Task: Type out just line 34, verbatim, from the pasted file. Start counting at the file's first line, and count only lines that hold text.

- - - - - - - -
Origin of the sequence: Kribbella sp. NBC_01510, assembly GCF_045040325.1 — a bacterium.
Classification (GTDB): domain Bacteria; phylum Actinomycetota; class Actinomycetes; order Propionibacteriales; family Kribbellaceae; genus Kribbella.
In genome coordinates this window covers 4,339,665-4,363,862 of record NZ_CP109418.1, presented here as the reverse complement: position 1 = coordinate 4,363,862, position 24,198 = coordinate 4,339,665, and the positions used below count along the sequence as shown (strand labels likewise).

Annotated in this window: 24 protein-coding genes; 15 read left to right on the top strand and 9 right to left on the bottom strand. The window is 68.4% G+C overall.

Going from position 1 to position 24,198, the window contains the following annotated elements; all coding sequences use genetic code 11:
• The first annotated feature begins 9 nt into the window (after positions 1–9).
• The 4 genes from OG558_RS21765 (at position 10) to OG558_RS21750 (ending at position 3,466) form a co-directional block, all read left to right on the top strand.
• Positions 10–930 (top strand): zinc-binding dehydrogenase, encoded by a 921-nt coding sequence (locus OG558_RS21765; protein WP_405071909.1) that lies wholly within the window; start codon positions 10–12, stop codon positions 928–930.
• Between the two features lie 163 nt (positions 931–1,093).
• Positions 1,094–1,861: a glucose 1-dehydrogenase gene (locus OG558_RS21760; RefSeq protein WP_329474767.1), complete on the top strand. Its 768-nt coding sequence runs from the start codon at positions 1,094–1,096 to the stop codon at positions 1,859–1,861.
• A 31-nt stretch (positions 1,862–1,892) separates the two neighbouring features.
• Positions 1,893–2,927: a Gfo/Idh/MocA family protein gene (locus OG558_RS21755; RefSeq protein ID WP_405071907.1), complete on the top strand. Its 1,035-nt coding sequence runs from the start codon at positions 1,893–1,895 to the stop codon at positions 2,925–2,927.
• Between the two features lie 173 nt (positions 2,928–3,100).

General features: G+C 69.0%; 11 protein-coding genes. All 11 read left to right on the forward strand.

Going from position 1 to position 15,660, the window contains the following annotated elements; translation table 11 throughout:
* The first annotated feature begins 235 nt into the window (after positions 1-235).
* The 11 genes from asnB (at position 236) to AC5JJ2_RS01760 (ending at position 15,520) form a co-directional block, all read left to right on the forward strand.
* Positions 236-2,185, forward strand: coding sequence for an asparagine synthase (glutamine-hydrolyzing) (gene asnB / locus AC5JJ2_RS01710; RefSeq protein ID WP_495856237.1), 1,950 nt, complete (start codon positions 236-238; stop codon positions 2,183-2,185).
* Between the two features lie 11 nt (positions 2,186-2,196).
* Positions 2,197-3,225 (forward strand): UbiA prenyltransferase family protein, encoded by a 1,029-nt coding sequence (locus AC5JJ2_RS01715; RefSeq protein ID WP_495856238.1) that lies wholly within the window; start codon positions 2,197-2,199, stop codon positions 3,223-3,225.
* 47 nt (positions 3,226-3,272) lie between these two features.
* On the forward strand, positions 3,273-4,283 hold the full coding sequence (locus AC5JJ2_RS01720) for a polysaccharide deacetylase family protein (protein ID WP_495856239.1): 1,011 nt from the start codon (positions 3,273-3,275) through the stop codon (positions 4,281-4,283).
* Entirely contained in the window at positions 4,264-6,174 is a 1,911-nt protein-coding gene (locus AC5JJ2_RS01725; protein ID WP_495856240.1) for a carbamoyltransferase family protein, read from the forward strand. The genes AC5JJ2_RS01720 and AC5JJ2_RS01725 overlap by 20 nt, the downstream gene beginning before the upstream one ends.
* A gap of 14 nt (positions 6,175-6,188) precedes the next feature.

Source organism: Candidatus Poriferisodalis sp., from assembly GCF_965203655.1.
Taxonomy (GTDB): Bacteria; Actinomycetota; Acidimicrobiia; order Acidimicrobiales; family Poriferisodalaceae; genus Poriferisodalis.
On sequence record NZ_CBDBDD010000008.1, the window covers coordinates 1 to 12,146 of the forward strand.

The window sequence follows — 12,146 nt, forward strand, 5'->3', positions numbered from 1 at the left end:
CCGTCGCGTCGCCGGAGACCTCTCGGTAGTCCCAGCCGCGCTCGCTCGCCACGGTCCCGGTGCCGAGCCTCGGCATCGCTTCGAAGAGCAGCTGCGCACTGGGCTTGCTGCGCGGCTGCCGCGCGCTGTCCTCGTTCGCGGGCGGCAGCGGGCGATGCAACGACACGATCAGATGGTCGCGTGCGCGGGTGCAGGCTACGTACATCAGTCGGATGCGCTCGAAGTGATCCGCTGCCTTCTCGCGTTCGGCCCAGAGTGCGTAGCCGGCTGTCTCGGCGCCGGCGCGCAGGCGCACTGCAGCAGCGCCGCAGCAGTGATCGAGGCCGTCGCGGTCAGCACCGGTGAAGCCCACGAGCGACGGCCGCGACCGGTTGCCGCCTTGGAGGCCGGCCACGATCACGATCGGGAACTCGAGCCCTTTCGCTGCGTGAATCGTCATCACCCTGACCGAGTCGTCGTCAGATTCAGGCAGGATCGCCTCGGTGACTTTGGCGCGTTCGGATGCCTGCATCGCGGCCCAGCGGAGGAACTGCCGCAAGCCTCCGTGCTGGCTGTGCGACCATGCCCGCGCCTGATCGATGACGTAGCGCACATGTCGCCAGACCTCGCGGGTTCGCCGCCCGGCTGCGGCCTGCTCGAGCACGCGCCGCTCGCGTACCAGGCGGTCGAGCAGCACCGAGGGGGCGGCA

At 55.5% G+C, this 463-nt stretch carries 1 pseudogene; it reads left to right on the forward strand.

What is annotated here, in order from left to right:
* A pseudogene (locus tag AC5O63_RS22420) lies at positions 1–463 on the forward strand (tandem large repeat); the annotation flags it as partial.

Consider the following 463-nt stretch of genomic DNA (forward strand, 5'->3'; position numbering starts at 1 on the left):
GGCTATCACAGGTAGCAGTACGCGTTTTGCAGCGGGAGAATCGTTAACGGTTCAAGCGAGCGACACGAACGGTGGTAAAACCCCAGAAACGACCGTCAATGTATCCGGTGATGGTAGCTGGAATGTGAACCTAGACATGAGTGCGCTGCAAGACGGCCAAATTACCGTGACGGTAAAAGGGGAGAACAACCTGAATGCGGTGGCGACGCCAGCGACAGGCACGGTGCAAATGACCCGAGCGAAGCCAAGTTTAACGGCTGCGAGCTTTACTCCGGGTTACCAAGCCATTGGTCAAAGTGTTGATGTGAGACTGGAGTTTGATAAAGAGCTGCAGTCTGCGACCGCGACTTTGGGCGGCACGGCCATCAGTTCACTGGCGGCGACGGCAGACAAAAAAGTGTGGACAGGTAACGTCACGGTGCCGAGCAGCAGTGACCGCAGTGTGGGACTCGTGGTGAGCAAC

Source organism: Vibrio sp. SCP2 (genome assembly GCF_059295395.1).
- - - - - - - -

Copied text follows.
GGCTATCACAGGTAGCAGTACGCGTTTTGCAGCGGGAGAATCGTTAACGGTTCAAGCGAGCGACACGAACGGTGGTAAAACCCCAGAAACGACCGTCAATGTATCCGGTGATGGTAGCTGGAATGTGAACCTAGACATGAGTGCGCTGCAAGACGGCCAAATTACCGTGACGGTAAAAGGGGAGAACAACCTGAATGCGGTGGCGACGCCAGCGACAGGCACGGTGCAAATGACCCGAGCGAAGCCAAGTTTAACGGCTGCGAGCTTTACTCCGGGTTACCAAGCCATTGGTCAAAGTGTTGATGTGAGACTGGAGTTTGATAAAGAGCTGCAGTCTGCGACCGCGACTTTGGGCGGCACGGCCATCAGTTCACTGGCGGCGACGGCAGACAAAAAAGTGTGGACAGGTAACGTCACGGTGCCGAGCAGCAGTGACCGCAGTGTGGGACTCGTGGTGAGCAAC